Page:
MusicDish, an Internet music magazine publisher and artist marketing/development firm, is proud to announce the addition of Pop/Jazz singer Astrella Celeste to the MusicDish Network roster. Combining a variety of online viral marketing strategies, the MusicDish Network will be coordinating a broad campaign in support of her debut album "Blue Star" (the Spanish translation of Astrella Celeste).


MusicDish At MIDEM: J-Music Distribution, France

J-Music Distribution describes itself as "the very first European distributor of Japanese music whose activities link Japanese artists and their management, Japanese record companies, and European distributors together to provide a stable framework of distribution from artists to music retail store."

Formed in December 2005, J-Music Distribution representatives brought their business vision to "MIDEM, The World Music Market's 40th Edition" conference in Cannes, France.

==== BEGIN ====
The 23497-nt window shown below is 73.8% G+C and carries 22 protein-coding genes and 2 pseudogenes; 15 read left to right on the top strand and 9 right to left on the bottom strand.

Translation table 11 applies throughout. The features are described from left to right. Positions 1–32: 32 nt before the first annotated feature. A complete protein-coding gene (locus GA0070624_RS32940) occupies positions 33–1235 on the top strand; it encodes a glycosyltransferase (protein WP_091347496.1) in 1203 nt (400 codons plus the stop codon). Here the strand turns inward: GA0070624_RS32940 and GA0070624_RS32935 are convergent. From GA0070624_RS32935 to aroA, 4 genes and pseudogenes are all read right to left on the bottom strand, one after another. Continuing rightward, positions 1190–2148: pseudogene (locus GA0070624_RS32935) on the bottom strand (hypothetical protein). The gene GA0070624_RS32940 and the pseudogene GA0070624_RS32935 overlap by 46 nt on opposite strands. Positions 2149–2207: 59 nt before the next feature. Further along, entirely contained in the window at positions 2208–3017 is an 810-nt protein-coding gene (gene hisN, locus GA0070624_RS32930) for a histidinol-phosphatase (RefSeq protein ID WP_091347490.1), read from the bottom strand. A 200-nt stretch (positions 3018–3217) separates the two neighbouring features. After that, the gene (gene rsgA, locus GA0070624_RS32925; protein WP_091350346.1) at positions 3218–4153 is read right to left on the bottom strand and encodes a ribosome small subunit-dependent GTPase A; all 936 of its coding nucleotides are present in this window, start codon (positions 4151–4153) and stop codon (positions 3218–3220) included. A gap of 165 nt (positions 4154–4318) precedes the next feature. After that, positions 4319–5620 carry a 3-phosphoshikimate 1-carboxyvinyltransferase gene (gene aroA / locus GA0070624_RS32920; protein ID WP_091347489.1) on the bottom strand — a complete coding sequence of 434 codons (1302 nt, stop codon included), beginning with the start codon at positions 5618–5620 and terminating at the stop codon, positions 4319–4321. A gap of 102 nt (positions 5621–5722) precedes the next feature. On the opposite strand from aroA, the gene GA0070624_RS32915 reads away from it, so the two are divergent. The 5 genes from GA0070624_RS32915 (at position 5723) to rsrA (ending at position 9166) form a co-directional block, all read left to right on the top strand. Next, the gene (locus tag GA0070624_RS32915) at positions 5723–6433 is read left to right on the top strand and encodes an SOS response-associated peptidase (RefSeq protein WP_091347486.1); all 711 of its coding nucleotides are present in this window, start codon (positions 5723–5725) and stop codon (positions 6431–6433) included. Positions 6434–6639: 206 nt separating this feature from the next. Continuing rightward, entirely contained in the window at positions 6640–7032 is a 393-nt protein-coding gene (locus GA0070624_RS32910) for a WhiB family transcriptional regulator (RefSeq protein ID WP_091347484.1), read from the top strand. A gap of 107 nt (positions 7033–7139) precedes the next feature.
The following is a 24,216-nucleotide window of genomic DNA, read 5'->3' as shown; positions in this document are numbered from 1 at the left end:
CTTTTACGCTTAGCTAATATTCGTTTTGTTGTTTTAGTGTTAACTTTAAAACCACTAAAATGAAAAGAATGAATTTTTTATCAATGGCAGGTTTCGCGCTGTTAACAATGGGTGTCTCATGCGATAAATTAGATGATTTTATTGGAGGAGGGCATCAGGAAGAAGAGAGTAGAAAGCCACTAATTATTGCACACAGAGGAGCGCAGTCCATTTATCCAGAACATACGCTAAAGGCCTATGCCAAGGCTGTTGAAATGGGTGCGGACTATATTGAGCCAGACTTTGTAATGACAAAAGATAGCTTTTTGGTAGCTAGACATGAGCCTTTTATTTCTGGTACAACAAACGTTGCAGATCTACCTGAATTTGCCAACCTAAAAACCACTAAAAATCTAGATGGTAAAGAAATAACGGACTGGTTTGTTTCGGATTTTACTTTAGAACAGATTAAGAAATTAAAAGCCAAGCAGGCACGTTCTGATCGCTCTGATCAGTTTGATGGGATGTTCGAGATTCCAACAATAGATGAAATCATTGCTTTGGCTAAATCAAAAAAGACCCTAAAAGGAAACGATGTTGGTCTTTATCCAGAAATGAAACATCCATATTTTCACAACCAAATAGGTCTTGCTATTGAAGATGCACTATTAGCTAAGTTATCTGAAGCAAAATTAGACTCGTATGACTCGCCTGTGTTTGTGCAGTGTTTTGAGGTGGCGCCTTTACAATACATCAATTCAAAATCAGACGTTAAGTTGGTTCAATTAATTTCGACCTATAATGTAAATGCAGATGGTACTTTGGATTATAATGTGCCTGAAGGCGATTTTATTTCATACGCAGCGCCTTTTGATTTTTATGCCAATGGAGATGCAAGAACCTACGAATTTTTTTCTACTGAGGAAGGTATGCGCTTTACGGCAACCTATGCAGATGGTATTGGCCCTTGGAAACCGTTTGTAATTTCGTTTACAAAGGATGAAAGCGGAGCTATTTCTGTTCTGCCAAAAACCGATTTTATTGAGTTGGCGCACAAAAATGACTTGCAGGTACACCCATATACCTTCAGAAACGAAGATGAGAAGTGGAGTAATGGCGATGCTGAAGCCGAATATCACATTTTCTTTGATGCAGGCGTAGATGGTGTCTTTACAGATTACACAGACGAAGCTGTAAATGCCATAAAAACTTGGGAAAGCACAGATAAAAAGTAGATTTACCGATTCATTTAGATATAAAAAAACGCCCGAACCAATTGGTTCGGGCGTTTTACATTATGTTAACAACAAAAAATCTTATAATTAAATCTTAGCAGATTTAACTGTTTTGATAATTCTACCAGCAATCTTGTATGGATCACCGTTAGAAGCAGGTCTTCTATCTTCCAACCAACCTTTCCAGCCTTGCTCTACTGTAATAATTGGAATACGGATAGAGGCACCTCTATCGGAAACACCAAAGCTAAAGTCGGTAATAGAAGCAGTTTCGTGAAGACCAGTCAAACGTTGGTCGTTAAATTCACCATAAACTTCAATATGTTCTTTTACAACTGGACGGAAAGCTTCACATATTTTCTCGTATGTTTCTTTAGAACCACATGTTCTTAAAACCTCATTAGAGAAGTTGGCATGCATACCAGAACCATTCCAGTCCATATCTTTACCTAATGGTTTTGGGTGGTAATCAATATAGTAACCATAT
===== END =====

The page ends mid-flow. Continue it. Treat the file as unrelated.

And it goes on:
Toshi Reagon to Present Fanny with ROCKRGRL Women of Valor Award On April 20
Toshi Reagon has been named to present pioneering all-female rock group Fanny with the ROCKRGRL Women of Valor Award, Friday, April 20, at the Berklee Performance Center, located at 136 Massachusetts Ave., Boston. Read more...
Musicians Turn to Short Run DVD Production
Today's independent musicians have started using new technologies including On Demand Short Run CD/DVD Production, enabling them to order smaller batches of CDs and DVDs in real time online 24/7 and ship to customers, one at a time.
Press Release
Synesthesia Announces Mandala 2.0 High-Def Drum And Synthesizer